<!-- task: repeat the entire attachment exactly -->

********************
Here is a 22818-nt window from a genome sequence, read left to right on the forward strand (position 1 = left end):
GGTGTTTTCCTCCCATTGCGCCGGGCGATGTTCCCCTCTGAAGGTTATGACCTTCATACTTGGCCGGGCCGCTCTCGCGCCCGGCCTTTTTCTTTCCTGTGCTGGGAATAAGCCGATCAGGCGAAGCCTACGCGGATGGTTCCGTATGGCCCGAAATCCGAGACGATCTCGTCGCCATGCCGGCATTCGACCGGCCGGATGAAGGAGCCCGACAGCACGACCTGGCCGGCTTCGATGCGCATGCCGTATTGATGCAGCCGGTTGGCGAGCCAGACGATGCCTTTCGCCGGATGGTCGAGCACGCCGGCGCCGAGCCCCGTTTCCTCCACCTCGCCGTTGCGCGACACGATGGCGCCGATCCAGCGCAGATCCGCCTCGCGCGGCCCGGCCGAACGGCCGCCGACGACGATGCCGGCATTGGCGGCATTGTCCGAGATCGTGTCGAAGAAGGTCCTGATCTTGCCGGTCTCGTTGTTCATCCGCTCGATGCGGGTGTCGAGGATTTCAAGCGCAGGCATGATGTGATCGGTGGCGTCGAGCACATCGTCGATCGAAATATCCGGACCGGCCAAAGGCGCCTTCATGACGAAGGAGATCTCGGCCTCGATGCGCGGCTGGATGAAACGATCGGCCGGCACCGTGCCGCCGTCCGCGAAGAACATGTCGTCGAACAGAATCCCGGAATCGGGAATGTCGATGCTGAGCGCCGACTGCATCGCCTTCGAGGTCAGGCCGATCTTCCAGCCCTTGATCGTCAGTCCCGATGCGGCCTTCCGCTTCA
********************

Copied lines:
Here is a 22818-nt window from a genome sequence, read left to right on the forward strand (position 1 = left end):
GGTGTTTTCCTCCCATTGCGCCGGGCGATGTTCCCCTCTGAAGGTTATGACCTTCATACTTGGCCGGGCCGCTCTCGCGCCCGGCCTTTTTCTTTCCTGTGCTGGGAATAAGCCGATCAGGCGAAGCCTACGCGGATGGTTCCGTATGGCCCGAAATCCGAGACGATCTCGTCGCCATGCCGGCATTCGACCGGCCGGATGAAGGAGCCCGACAGCACGACCTGGCCGGCTTCGATGCGCATGCCGTATTGATGCAGCCGGTTGGCGAGCCAGACGATGCCTTTCGCCGGATGGTCGAGCACGCCGGCGCCGAGCCCCGTTTCCTCCACCTCGCCGTTGCGCGACACGATGGCGCCGATCCAGCGCAGATCCGCCTCGCGCGGCCCGGCCGAACGGCCGCCGACGACGATGCCGGCATTGGCGGCATTGTCCGAGATCGTGTCGAAGAAGGTCCTGATCTTGCCGGTCTCGTTGTTCATCCGCTCGATGCGGGTGTCGAGGATTTCAAGCGCAGGCATGATGTGATCGGTGGCGTCGAGCACATCGTCGATCGAAATATCCGGACCGGCCAAAGGCGCCTTCATGACGAAGGAGATCTCGGCCTCGATGCGCGGCTGGATGAAACGATCGGCCGGCACCGTGCCGCCGTCCGCGAAGAACATGTCGTCGAACAGAATCCCGGAATCGGGAATGTCGATGCTGAGCGCCGACTGCATCGCCTTCGAGGTCAGGCCGATCTTCCAGCCCTTGATCGTCAGTCCCGATGCGGCCTTCCGCTTCA